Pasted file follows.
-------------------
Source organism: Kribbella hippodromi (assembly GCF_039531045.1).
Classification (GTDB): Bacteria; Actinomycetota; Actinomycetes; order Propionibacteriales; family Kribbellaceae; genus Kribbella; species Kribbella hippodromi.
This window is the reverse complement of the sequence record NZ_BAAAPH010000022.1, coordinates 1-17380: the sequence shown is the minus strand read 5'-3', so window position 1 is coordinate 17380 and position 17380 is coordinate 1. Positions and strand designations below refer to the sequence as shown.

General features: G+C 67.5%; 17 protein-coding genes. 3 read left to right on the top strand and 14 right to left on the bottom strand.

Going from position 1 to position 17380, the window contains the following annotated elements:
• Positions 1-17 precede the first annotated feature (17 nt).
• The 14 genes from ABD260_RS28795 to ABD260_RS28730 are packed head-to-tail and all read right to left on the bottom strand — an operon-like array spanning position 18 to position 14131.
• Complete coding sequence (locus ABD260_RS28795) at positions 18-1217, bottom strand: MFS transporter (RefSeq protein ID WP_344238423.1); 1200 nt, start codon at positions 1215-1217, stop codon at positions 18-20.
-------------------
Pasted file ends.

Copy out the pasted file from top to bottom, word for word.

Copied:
Source organism: Kribbella hippodromi (assembly GCF_039531045.1).
Classification (GTDB): Bacteria; Actinomycetota; Actinomycetes; order Propionibacteriales; family Kribbellaceae; genus Kribbella; species Kribbella hippodromi.
This window is the reverse complement of the sequence record NZ_BAAAPH010000022.1, coordinates 1-17380: the sequence shown is the minus strand read 5'-3', so window position 1 is coordinate 17380 and position 17380 is coordinate 1. Positions and strand designations below refer to the sequence as shown.

General features: G+C 67.5%; 17 protein-coding genes. 3 read left to right on the top strand and 14 right to left on the bottom strand.

Going from position 1 to position 17380, the window contains the following annotated elements:
• Positions 1-17 precede the first annotated feature (17 nt).
• The 14 genes from ABD260_RS28795 to ABD260_RS28730 are packed head-to-tail and all read right to left on the bottom strand — an operon-like array spanning position 18 to position 14131.
• Complete coding sequence (locus ABD260_RS28795) at positions 18-1217, bottom strand: MFS transporter (RefSeq protein ID WP_344238423.1); 1200 nt, start codon at positions 1215-1217, stop codon at positions 18-20.